...an féidir liom dul go dtí an leithreas?
Races were a little slower to recommence on the Emerald Isle, so I was mega excited when Gillian Shorter suggested doing this event. I've had the pleasure of Gillian's virtual company for more than a year. I met her through BBRC, and meeting up for a race was long overdue. On 5th March, we finally got together at the Carlingford Half.
- It was sunny.
- Carlingford is beautiful, and it's a really lovely looped route
- Gillian is amazing and has the greatest start-line dance moves I've ever seen.
- Serious lack of leithreas!
- Leithreas fascists at venues close to the start line
- Lorna will send me to BBRC jail as, in spite of fervent searching the previous evening, my club vest was nowhere to be found.
- We had to drive home 😭
You can throw a stone from the start line in Carlingford over to Northern Ireland (ok that's not true, and that's a really, REALLY bad idea)... but you catch my drift. Carlingford is a beautiful coastal town beloved by Stags and Hens (other clienteles are available) from both sides of the border. It is breathtakingly framed by the Mourne mountains (Christ, am I trying to sell a house?!), and we were treated to blue skies and sunshine along with a tasty windchill on the day.
The race started at the sailing club on Carlingford Lough, and after a reasonably vicious hill at mile 2, it was a very gradual ascent until the half way point. Then there were cows. There were horses. There were some extremely dicey traffic arrangements. There was a Caffeine Bullet 4 pack wrapper littering the course. I picked it up and put it in the bin - I was not far from the back, so the marketing had already done its thing with the majority of the pack. (Stories of a rampaging bull escaping a local farm later that day are surely unrelated).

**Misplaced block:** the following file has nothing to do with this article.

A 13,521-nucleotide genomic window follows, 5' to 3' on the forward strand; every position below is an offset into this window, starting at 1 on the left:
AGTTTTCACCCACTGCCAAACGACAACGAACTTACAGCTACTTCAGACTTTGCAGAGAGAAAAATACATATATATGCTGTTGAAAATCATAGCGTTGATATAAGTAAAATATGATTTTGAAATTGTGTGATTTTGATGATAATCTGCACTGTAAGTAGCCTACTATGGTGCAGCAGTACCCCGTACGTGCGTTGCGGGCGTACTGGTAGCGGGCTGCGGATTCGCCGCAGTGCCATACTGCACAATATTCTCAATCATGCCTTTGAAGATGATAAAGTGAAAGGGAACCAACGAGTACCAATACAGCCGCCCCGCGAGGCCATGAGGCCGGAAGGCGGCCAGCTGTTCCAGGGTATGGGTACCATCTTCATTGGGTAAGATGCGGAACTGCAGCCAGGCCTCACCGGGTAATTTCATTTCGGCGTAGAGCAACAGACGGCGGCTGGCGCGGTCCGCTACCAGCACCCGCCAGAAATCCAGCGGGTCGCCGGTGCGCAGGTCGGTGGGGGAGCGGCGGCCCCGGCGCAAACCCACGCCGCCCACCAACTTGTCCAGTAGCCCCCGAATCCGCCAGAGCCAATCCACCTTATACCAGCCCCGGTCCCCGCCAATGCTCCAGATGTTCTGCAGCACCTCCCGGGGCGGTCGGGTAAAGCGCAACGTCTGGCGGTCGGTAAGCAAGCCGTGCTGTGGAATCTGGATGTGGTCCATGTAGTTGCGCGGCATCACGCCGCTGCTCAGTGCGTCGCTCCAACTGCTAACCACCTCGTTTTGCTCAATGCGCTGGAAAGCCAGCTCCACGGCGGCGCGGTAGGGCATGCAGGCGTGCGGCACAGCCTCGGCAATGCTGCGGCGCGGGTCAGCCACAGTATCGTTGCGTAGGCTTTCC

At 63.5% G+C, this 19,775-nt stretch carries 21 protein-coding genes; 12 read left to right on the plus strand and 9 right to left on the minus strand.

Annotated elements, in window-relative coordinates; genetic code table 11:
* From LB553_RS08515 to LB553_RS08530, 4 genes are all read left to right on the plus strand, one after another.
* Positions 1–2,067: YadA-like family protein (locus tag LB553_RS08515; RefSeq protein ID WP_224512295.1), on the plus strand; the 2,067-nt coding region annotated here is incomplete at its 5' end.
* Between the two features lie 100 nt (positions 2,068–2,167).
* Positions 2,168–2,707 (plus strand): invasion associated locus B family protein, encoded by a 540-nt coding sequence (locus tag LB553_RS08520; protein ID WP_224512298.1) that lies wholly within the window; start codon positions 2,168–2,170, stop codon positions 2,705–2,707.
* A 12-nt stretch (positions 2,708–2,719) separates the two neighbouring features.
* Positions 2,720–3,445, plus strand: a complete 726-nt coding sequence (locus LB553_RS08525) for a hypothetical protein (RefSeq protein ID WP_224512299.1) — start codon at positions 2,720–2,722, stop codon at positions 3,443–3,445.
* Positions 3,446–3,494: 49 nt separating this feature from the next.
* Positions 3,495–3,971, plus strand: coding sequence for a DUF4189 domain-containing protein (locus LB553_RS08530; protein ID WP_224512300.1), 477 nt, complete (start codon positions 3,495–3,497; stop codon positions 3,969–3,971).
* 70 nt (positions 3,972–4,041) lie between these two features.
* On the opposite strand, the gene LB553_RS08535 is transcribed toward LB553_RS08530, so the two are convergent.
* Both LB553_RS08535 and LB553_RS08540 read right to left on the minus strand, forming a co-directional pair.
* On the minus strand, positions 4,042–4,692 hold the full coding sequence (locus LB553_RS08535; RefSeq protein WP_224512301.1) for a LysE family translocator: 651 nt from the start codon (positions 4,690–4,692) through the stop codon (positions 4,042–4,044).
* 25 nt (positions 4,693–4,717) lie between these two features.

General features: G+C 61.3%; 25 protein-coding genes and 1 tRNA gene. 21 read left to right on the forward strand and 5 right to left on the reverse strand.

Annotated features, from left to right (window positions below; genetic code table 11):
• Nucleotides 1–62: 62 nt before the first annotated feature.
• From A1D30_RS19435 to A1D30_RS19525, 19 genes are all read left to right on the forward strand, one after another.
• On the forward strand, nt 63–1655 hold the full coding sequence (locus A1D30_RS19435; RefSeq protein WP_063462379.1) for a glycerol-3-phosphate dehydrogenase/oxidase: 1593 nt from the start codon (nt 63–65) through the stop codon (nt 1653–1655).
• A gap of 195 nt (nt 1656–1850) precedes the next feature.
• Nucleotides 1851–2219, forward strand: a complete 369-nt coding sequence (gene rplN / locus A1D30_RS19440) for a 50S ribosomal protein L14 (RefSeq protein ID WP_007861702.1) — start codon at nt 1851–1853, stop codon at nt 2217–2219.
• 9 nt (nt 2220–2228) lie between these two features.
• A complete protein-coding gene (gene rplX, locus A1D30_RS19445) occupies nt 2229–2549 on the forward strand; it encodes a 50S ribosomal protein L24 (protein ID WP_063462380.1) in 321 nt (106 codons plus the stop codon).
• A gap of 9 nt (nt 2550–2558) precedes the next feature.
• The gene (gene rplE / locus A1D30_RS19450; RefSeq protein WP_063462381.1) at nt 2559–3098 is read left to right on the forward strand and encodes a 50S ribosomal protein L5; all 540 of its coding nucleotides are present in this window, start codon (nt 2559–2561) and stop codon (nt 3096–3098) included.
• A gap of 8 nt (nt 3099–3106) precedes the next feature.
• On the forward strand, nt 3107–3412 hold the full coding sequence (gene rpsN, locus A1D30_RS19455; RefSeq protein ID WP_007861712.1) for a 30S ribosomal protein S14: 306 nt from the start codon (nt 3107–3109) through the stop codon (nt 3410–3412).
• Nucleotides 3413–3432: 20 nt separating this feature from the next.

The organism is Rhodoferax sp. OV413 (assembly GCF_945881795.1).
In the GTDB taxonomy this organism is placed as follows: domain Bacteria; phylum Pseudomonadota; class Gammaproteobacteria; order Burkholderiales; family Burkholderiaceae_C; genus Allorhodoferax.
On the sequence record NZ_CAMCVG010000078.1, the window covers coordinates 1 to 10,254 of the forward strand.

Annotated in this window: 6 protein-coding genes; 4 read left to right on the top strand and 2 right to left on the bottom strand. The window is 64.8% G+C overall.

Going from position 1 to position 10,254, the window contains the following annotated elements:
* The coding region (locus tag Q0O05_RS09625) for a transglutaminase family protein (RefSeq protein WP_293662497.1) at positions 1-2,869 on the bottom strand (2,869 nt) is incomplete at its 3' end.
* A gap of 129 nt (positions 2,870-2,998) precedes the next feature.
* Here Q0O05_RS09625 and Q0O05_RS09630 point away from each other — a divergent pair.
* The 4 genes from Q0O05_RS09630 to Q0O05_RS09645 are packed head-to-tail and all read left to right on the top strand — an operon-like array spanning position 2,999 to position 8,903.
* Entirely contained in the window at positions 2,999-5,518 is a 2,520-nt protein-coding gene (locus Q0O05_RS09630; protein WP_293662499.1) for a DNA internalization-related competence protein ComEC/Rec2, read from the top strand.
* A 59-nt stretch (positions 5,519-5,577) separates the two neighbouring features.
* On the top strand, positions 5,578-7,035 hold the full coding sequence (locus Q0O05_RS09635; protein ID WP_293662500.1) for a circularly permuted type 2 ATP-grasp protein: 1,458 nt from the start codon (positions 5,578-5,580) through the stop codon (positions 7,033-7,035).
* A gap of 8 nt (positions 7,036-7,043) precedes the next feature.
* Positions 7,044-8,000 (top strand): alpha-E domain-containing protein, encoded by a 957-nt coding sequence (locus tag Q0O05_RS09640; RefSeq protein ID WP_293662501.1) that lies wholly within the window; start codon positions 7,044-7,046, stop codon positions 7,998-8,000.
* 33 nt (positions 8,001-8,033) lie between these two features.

After crossing a major road at mile 9, a man with a white beard (who may or may not have been a mirage) was handing out Werther's Originals. I have had such a certain sense of things being the wrong way round...
The final miles were stunning - along the Lough, mountains in view, and a nice downhill for the final mile.
The water dispenser that had to be operated via a foot pump at the finish line was the perfect way to end our first race in more than two years.
We went for lunch, and as Gillian will confirm we genuinely talked quite a lot about various forms of potatoes (will save the trouble for those of you who are inclined to ask - you know who you are).
All in all, a lovely wee event and a cracking BBRC friendship!